There seems to be an increasing consensus that observability is more than the monitoring “of yore”. The difference between the two, however, is not clearly understood and the discussion is clearly driven by commercial entities that have vested interests in setting particular offerings aside. There is also, very interestingly, a strong geographical component to the search patterns for observability and monitoring. Nevertheless, at the end of the day, monitoring and observability are terms still mostly interchangeable in the parlance, and it is going to be fascinating to see how the situation evolves in the coming years.
And since we are speaking of observability and how it is evolving, you may want to have a look at the work we are doing around model-driven observability: we are building monitoring stack based on Juju by composing various technologies from the Grafana ecosystem to make the set up for monitoring for your charmed operators absolutely straightforward and raise the bar for making software operable.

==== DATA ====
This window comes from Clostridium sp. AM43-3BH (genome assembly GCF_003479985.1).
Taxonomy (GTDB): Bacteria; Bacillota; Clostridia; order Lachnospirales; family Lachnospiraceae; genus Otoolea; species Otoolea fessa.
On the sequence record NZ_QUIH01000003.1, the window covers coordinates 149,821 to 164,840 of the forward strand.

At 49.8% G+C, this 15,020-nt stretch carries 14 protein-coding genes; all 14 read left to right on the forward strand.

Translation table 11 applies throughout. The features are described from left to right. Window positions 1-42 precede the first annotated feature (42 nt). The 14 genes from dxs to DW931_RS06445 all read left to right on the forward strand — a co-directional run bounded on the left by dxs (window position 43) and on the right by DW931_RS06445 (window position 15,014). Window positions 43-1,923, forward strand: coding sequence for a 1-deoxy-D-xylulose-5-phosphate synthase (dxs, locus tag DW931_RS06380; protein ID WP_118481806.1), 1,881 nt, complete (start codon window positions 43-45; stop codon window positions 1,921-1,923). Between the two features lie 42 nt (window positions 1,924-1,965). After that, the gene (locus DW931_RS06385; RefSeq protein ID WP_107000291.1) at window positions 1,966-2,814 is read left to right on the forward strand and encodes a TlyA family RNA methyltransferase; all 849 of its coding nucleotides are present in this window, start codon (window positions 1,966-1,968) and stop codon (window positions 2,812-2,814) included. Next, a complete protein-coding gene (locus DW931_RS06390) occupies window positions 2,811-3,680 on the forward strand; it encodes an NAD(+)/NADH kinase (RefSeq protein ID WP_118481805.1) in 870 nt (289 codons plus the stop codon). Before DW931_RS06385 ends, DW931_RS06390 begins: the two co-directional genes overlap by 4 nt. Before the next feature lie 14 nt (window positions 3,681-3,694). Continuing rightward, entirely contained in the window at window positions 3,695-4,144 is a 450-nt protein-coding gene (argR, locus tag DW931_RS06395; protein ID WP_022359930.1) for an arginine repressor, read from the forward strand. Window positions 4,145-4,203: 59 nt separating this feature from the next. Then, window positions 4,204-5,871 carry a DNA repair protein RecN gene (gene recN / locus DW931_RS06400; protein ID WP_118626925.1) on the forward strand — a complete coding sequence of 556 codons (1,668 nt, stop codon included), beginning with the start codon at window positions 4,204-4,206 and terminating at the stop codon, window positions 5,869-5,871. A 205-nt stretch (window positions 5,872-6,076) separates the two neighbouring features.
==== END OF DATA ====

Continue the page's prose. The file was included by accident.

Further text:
Very scientifically, I took the first results of a query on DuckDuckGo for “observability vs. monitoring”. (With Google, the results shown would have been influenced by my past as Product Manager at Instana.) The material about “observability vs. monitoring” used as reference in this post is the following, in order of search result: